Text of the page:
This was written for my former employer's tech blog, formally known as AppNexus, currently known as Xandr. You can find the orignal post on their Medium blog here.
Right now I’m Katie, a software engineer who has been at AppNexus for two years. The past me was Intern Katie and I write for her.
Intern Katie is a self-starting perfectionist
Intern Katie is a sponge for knowledge and will search the internet, internal wikis, and slack history to do her due diligence before reaching out with questions. Part of that comes from imposter syndrome and worrying about asking “dumb questions” — she wants to make sure she looks as informed as possible.
It’s important for me to always remember who Intern Katie is so I can empathize with her. Developers come from different backgrounds so I can’t relate to every situation but I can understand their emotions the first time they set up their dev environment, they are on pager duty, or they release to prod.
By knowing what my emotional context was, I’m able to strengthen the documentation I write for other developers.
Remembering my emotional context
“Writing for Intern Katie” is shorthand for writing with emotional intelligence, empathy, or emotional context in mind.
This is a technique I use as a developer writing internal documentation for other developers. By remembering what it was like for me, I’m able to understand at least a possibility of the reader’s mentality in the moment.
Take pager duty documentation for example: if you’re writing a collection of all possible issues that can crop up for your application and how to fix them, think back to when you were first fixing those issues and how you felt. I know I felt extremely nervous, scared, and probably tired (if it’s a late night page).
Because I can evoke the memory of that emotional context, I can tailor my documentation. I was tired, so I should write in a very clear way. I was nervous, so I should be extremely detailed. I was scared so I should be kind and maybe add in a comment saying, “This may seem weird but I promise it is what you should do and you’re doing great”.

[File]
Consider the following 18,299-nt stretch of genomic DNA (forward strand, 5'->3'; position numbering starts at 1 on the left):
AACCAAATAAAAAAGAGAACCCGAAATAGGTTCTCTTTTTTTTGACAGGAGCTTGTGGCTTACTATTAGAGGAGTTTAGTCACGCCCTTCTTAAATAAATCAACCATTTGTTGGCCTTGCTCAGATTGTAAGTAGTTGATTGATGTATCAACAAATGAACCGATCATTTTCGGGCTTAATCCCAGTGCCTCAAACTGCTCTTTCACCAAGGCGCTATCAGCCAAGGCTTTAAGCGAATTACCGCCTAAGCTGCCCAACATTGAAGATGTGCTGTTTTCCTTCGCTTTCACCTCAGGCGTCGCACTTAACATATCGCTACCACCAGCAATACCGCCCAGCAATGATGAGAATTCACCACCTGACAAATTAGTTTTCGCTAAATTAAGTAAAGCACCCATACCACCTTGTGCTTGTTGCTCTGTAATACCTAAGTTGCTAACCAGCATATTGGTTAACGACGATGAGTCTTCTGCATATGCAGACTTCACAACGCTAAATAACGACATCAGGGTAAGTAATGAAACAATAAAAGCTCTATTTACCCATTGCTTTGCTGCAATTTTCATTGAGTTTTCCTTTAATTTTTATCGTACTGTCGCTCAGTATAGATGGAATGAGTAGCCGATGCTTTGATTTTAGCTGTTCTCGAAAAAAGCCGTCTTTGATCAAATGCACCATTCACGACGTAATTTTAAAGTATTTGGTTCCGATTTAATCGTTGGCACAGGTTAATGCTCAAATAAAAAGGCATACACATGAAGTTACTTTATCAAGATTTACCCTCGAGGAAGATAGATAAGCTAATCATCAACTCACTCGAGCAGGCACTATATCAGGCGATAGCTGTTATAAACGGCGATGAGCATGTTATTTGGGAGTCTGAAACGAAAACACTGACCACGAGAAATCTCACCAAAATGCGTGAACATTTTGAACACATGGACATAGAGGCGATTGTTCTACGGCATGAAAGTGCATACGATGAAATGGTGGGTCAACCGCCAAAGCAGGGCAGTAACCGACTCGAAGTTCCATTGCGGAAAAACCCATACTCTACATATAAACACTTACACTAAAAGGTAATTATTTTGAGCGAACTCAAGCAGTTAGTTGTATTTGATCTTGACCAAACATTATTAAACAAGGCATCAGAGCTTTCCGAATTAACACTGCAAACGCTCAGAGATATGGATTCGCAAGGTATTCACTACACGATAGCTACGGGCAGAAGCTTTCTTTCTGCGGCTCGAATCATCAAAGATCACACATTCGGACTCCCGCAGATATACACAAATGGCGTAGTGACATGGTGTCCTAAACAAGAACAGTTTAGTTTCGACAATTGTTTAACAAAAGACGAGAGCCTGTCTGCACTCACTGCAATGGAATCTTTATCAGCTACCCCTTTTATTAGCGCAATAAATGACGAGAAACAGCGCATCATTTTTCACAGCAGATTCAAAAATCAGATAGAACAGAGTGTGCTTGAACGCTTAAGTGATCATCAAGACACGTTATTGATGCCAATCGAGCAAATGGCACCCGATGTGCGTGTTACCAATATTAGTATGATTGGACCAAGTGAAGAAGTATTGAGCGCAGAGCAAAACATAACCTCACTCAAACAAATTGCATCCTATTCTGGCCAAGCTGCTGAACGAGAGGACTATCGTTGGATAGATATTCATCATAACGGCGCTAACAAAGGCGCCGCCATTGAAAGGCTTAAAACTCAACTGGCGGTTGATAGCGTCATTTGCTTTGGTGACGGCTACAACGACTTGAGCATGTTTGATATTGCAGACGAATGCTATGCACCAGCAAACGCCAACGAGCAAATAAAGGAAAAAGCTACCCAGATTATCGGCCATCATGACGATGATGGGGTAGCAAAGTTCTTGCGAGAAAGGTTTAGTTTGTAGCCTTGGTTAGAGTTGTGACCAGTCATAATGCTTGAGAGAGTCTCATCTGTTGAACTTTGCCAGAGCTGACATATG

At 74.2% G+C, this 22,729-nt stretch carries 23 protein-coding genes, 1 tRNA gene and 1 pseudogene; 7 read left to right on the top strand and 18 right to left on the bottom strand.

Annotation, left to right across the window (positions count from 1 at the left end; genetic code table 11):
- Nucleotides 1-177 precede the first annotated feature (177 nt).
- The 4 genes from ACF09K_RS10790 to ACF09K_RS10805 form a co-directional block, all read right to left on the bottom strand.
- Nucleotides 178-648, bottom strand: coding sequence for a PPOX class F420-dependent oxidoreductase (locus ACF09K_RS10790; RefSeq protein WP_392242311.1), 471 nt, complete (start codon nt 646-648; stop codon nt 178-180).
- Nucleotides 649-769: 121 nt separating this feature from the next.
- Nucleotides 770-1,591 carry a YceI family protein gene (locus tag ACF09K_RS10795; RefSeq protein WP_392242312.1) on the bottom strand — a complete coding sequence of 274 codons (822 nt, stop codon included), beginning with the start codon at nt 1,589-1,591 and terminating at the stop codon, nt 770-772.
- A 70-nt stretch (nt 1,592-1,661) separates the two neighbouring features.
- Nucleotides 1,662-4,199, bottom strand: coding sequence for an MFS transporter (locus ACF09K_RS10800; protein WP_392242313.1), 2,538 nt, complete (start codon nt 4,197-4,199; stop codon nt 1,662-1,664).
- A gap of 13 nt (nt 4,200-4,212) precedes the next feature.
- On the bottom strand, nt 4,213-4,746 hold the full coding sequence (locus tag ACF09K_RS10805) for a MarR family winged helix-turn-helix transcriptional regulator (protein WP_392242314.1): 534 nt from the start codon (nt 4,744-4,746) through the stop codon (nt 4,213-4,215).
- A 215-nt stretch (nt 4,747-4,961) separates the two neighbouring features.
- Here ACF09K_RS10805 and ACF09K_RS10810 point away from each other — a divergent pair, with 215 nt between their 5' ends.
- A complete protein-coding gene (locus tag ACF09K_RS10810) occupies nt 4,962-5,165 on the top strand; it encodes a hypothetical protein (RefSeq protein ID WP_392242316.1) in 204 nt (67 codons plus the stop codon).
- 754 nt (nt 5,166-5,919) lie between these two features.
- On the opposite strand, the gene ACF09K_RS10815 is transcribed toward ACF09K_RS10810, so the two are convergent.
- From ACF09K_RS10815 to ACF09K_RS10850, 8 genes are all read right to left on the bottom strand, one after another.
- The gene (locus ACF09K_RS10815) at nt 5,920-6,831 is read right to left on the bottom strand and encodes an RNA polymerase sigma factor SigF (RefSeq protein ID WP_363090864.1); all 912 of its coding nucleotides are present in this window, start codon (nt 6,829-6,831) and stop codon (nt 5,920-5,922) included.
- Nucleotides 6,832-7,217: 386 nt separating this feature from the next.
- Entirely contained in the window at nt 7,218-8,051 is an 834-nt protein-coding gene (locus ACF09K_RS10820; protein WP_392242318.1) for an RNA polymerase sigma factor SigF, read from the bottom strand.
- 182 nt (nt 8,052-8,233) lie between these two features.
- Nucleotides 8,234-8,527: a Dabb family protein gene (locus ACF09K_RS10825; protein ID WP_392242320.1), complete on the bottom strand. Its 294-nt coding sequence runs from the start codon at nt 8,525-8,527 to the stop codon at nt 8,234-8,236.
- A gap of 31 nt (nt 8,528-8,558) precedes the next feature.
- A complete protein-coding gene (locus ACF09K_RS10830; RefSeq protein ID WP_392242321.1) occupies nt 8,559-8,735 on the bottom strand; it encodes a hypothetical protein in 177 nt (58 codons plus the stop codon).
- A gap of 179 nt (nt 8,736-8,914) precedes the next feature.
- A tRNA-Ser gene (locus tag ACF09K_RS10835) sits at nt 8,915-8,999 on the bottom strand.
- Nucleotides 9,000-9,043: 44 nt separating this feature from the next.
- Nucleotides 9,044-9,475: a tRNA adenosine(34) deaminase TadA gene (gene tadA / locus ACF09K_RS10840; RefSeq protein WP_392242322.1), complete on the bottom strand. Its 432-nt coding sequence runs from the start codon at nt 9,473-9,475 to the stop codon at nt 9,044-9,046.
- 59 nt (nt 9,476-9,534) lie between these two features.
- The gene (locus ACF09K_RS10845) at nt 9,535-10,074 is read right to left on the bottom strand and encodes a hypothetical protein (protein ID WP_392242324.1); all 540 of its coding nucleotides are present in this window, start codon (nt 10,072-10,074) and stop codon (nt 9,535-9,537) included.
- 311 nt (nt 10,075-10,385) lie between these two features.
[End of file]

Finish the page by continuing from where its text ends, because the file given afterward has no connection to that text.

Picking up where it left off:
Emotional intelligence is about being aware of what your emotions are in the moment, remembering them later, and knowing that the next person reading your documentation will likely have a similar emotional context.
You know what happens when you assume
Documentation doesn’t need to be dry — I love writing with a voice that uses both humor and kindness to relieve whatever tension the reader may have. While writing documentation for developers, here are some guidelines I’ve found to be helpful:
When describing settings, use screenshots or video grabs as well as a written description. This caters to different learning styles and accessibility needs. It also gives the reader the whole context instead of making them guess at defaults.
Write documentation as soon as possible. It’s easier to remember what it was like when your emotional context is fresh (but maybe wait until you’re in a mental state suitable for writing).
Document EVERYTHING — as soon as you answer a question you had, document it. Have an unanswered question? Document that too — someone will hopefully fill in the answer! Chances are that someone else will have the same question as you.
Write with kindness! An extra step that gives the reader encouragement may help at a time of self-doubt for the reader.
If anything could come off as weird, acknowledge it so the reader isn’t wondering if they’re doing things wrong.
Follow the “Boy Scout Rule” — leave the documentation better than you found it. If things were wrong, fix them. If things weren’t clear, fix them. This especially goes for people using the documentation the first time! You’re the person it was written for so you know what you needed.
I want to avoid becoming an information silo by spreading my knowledge in a welcoming way. Intern Katie should not need Software Engineer Katie for help; she should feel confident that she’s doing things correctly. She should also feel empowered to fix or add to documentation when she finds a mismatch.
Don’t make assumptions about your reader, don’t put them in a position of making assumptions about what you wrote, and write with a kind voice.
Find your Intern Katie
Do you remember who you were at the start of your career? What did you need? How was your first time on pager duty? Try your best to remember and really embody whatever emotions you went through. That’s how I write for Intern Katie — by remembering what it was like and feeling those feelings again.
Writing with emotional intelligence helps build a kind and humble community by having your developers at any level interact with approachable and accepting documentation. Write for your past self and clear, detailed, encouraging documentation should follow.
So, who’s your Intern Katie and how can you help them?